As gyms and fitness centers find ways to continue social distancing practices in order to ensure safety during the COVID-19 pandemic, it’s going to take time for things to return to normal. In Los Angeles, one workout class exercises in individual “gainz pods,” which mimic cubicles with shower curtains and PVC pipe helping create a safer environment. Fitness places like boutique businesses are gearing up to space out equipment and plan to heavily sanitize after each class.
But even with new practices in place, there’s still going to be a hesitancy to get a workout in or even go to the gym. Recent research conducted by OnePoll on behalf of LIFEAID Beverage Co. found that one in four Americans said they would not be returning to gyms after the pandemic is over, while one in three respondents said they’d still go but just not as often.
Like anything during this pandemic, we flirt with risk to do anything that might jeopardize social distancing. But for gymgoers, a new study found that you’re safe to return to your favorite workout class — just as long as there’s no COVID-19 around.
Researchers from the University of Oslo conducted a study of five gyms in Norway where they found that there was no increased COVID-19 spread when preventive safety measures were followed. The study, which has not been peer-reviewed, followed more than 3,700 people who had no COVID-19 symptoms. Half of the study’s participants were given gym access while the others were not.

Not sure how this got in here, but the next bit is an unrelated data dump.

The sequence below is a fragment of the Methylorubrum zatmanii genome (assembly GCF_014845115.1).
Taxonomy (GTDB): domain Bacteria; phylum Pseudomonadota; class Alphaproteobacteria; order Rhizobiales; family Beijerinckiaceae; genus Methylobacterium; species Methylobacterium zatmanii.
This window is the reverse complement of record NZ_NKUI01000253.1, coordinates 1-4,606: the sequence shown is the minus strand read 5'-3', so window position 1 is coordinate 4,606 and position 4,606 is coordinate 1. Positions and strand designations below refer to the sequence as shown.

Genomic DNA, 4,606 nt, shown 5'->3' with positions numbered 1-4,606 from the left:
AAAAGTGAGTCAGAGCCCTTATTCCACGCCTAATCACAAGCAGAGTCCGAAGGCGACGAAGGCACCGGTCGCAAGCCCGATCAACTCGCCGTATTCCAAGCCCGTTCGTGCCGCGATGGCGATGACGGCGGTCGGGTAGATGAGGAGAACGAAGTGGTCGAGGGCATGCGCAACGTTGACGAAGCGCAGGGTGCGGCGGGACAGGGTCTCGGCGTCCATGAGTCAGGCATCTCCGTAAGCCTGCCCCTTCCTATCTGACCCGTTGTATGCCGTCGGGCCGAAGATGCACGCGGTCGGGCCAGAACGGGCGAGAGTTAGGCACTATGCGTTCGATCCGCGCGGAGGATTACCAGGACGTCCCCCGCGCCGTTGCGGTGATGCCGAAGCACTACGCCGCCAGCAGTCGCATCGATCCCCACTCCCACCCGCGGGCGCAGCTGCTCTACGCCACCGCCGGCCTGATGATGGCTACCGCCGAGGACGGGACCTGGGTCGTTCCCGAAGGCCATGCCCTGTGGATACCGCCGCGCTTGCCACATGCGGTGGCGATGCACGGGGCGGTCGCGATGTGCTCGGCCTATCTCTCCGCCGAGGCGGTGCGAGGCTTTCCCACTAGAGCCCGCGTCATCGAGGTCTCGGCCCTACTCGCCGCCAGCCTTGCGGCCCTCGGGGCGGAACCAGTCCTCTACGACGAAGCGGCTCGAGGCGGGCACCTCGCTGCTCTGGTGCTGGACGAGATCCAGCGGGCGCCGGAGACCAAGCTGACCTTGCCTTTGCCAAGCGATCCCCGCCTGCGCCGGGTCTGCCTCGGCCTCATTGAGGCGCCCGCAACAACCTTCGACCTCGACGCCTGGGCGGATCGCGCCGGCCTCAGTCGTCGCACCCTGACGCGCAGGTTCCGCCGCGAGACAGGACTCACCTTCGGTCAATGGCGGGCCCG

The study started while Norway was still in lockdown and implemented social distancing protocols and enhanced hygiene measures inside gyms, where locker rooms were open but showers closed.
The three-week study revealed only one person tested positive of all the 3,016 participants. Through contact tracing, the individual was infected in their workplace and not at the gym. In addition, 83 of 91 employees (91.2%) at the gym sites did not test positive for the coronavirus during the trial period.
“Our trial showed no virus transmission or increase in COVID-19 disease that was related to the opening of gym facilities, providing good hygiene and social distancing routines were in place,” said the University of Solo professor Michael Bretthauer in a statement.
“Basic hand hygiene and social distancing measures – by securing 1 to 2 meters distance between individuals – are well-proven and important virus transmission protection measures. They are inexpensive, easy to apply, and do not require large resources.”
Emily Smith, an epidemiologist at George Washington University, told Science Magazine that additional research is needed since the experiment didn’t include sick people.
“There were zero sick people who went to the gym in this study,” she told the outlet. “We need to know what happens when people who are sick with COVID—but perhaps don’t yet have symptoms or have mild symptoms—go to the gym, take a spin class, and share a locker room with others.”